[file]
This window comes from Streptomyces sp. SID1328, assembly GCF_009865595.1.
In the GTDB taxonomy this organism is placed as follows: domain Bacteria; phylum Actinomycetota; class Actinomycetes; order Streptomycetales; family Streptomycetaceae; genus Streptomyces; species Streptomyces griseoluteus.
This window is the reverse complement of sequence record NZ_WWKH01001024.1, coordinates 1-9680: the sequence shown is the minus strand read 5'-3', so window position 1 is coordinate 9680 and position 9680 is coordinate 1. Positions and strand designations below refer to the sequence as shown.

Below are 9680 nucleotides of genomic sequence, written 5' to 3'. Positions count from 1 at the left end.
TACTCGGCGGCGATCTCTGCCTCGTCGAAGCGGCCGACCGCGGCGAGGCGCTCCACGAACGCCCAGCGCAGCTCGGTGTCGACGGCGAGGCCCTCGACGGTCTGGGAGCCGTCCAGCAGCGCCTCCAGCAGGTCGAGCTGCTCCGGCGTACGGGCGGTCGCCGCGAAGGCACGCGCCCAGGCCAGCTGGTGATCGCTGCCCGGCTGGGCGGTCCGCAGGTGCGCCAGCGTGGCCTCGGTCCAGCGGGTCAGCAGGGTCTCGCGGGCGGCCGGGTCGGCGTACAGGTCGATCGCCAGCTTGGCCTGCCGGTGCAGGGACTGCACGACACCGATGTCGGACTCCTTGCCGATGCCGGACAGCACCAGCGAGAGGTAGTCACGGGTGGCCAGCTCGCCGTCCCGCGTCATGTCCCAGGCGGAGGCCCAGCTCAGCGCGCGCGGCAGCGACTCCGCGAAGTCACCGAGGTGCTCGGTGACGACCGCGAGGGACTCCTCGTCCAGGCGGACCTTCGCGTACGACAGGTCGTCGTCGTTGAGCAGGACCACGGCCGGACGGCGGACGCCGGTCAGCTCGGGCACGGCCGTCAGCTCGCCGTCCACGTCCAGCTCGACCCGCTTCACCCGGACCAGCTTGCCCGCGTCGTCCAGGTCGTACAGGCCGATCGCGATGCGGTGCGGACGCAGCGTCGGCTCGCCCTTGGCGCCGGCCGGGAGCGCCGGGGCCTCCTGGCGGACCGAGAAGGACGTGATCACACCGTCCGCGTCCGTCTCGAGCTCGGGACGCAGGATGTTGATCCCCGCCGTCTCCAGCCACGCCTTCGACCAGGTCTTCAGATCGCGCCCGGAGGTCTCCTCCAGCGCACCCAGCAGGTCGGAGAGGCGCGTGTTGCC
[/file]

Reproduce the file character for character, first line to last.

This window comes from Streptomyces sp. SID1328, assembly GCF_009865595.1.
In the GTDB taxonomy this organism is placed as follows: domain Bacteria; phylum Actinomycetota; class Actinomycetes; order Streptomycetales; family Streptomycetaceae; genus Streptomyces; species Streptomyces griseoluteus.
This window is the reverse complement of sequence record NZ_WWKH01001024.1, coordinates 1-9680: the sequence shown is the minus strand read 5'-3', so window position 1 is coordinate 9680 and position 9680 is coordinate 1. Positions and strand designations below refer to the sequence as shown.

Below are 9680 nucleotides of genomic sequence, written 5' to 3'. Positions count from 1 at the left end.
TACTCGGCGGCGATCTCTGCCTCGTCGAAGCGGCCGACCGCGGCGAGGCGCTCCACGAACGCCCAGCGCAGCTCGGTGTCGACGGCGAGGCCCTCGACGGTCTGGGAGCCGTCCAGCAGCGCCTCCAGCAGGTCGAGCTGCTCCGGCGTACGGGCGGTCGCCGCGAAGGCACGCGCCCAGGCCAGCTGGTGATCGCTGCCCGGCTGGGCGGTCCGCAGGTGCGCCAGCGTGGCCTCGGTCCAGCGGGTCAGCAGGGTCTCGCGGGCGGCCGGGTCGGCGTACAGGTCGATCGCCAGCTTGGCCTGCCGGTGCAGGGACTGCACGACACCGATGTCGGACTCCTTGCCGATGCCGGACAGCACCAGCGAGAGGTAGTCACGGGTGGCCAGCTCGCCGTCCCGCGTCATGTCCCAGGCGGAGGCCCAGCTCAGCGCGCGCGGCAGCGACTCCGCGAAGTCACCGAGGTGCTCGGTGACGACCGCGAGGGACTCCTCGTCCAGGCGGACCTTCGCGTACGACAGGTCGTCGTCGTTGAGCAGGACCACGGCCGGACGGCGGACGCCGGTCAGCTCGGGCACGGCCGTCAGCTCGCCGTCCACGTCCAGCTCGACCCGCTTCACCCGGACCAGCTTGCCCGCGTCGTCCAGGTCGTACAGGCCGATCGCGATGCGGTGCGGACGCAGCGTCGGCTCGCCCTTGGCGCCGGCCGGGAGCGCCGGGGCCTCCTGGCGGACCGAGAAGGACGTGATCACACCGTCCGCGTCCGTCTCGAGCTCGGGACGCAGGATGTTGATCCCCGCCGTCTCCAGCCACGCCTTCGACCAGGTCTTCAGATCGCGCCCGGAGGTCTCCTCCAGCGCACCCAGCAGGTCGGAGAGGCGCGTGTTGCC